Glastonbury organiser Emily Eavis has unveiled proposed plans to host a concert on the festival site this summer despite cancelling the main event earlier this year.
Eavis announced in an Instagram post that they have applied for a licence for a two-night concert series in September and to open the farm as a family-friendly campsite.
The proposed plans have come after the UK’s flagship festival, which was due to welcome 210,000 punters, was cancelled in January for the second year in a row due to the COVID-19 pandemic.
Eavis said in her post: “Of course, we’ve no idea yet whether we’ll be able to do that, but we wanted to get the application in to be in with a chance. Unlikely we’ll have any news for a couple of months – but will let you know right here when we do.”
Glastonbury was sold out for 2021 after most people opted to roll over their tickets from 2020 instead of asking for a refund, when headliners Sir Paul McCartney, Taylor Swift and Kendrick Lamar were all due to perform.
Eavis added: “It’s so good to dream up plans and hope that some of these things could potentially happen later this year…”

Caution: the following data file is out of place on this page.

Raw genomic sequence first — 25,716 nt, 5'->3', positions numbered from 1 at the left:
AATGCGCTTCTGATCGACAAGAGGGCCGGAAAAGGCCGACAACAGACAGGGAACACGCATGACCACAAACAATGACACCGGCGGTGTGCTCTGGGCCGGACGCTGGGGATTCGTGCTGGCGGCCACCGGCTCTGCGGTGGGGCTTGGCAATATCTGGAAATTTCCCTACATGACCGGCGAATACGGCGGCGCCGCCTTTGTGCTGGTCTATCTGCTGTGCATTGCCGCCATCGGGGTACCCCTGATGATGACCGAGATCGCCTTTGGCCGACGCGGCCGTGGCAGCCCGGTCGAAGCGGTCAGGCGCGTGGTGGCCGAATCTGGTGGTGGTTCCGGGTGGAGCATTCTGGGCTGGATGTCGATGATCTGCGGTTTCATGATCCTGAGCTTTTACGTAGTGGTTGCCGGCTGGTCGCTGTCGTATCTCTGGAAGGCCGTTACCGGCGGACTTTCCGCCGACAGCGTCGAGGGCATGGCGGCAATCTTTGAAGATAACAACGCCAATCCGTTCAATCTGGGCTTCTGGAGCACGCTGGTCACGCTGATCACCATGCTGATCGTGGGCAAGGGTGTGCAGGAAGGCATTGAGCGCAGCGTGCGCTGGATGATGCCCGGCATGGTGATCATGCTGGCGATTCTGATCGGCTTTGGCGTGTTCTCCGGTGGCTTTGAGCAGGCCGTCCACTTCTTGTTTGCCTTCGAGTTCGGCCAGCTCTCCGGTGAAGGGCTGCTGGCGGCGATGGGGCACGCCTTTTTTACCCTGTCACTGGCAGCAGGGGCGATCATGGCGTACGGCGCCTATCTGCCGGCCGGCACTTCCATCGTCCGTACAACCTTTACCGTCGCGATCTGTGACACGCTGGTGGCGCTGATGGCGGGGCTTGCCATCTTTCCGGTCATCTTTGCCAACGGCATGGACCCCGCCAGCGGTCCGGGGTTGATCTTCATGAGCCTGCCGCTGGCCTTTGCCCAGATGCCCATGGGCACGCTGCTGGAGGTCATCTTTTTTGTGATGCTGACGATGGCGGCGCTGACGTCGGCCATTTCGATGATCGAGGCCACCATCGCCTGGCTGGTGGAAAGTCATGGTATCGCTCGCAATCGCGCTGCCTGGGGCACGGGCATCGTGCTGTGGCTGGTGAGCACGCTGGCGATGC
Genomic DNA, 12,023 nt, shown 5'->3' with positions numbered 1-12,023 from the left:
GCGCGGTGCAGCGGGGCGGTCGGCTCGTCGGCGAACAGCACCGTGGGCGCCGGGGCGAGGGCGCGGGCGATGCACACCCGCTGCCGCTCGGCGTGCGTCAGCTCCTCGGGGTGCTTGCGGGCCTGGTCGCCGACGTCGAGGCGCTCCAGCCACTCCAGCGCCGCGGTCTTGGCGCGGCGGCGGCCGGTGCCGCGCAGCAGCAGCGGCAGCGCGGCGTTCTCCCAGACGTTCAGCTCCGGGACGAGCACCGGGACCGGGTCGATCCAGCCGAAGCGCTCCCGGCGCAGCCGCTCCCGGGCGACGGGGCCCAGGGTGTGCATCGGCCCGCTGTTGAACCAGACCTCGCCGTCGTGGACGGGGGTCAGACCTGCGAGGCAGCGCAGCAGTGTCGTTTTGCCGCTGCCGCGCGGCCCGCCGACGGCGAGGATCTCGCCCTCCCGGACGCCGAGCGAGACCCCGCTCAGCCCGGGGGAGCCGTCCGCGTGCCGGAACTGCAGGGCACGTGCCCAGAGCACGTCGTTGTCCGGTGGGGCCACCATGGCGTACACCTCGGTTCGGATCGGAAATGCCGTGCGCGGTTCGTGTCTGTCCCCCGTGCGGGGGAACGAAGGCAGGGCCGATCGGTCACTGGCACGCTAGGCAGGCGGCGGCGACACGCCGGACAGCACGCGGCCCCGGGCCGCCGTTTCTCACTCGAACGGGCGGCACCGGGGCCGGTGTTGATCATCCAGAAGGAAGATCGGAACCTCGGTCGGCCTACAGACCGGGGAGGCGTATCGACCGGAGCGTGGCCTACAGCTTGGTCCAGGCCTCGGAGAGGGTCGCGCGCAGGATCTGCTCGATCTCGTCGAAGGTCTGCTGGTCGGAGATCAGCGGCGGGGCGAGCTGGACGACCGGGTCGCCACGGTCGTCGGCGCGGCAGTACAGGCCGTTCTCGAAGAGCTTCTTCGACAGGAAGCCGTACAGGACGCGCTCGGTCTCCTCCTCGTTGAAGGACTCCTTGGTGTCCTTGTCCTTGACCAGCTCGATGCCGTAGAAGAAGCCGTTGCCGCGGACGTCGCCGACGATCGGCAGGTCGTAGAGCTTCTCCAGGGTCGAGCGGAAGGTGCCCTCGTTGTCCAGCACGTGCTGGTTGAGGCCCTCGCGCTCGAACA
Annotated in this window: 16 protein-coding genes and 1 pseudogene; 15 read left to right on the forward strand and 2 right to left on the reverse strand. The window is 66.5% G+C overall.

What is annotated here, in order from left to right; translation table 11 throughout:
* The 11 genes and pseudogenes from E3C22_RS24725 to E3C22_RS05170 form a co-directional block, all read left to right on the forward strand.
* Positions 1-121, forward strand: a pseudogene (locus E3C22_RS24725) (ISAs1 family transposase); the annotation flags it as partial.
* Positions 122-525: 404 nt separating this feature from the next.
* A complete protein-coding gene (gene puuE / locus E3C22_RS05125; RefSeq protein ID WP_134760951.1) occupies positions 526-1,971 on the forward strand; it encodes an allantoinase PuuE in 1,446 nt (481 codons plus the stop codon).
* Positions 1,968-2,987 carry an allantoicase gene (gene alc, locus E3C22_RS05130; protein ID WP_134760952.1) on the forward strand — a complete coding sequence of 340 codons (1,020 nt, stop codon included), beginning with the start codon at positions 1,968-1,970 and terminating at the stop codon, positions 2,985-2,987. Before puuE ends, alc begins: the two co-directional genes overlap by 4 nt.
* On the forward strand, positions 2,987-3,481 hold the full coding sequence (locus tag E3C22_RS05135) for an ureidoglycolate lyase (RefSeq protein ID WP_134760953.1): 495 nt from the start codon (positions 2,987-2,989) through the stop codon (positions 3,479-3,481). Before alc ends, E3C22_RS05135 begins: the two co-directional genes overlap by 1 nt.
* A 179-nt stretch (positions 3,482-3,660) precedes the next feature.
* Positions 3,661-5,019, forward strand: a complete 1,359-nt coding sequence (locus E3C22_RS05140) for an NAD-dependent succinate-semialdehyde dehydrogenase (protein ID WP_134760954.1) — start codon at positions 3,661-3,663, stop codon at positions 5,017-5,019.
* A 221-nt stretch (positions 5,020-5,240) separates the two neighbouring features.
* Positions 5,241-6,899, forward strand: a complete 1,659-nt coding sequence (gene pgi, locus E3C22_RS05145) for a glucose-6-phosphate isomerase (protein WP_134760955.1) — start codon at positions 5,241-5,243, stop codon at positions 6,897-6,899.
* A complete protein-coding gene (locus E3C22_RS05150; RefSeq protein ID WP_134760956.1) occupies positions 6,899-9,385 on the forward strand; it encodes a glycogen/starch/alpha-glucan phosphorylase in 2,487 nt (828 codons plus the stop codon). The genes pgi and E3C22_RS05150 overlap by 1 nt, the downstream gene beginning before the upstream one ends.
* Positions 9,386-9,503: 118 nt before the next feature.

Shortly after Glastonbury confirmed it would be cancelled, the UK government announced its reopening roadmap, which could see restrictions on social contact in England could be lifted entirely by June 21.
The announcement has led to a series of festivals confirming they would go ahead this year, including Reading and Leeds Festival, Boomtown Fair and Field Day.
Other festivals that have confirmed their intention to go ahead in 2021 include Parklife, Creamfields, and 2,000 Trees.
However, the Department for Culture, Media and Sport (DCMS) has not given the green light for large-scale music events to take place in 2021. The UK government will run a number of pilot events in April, with the findings from different sectors to be used to determine whether it will be safe to lift restrictions.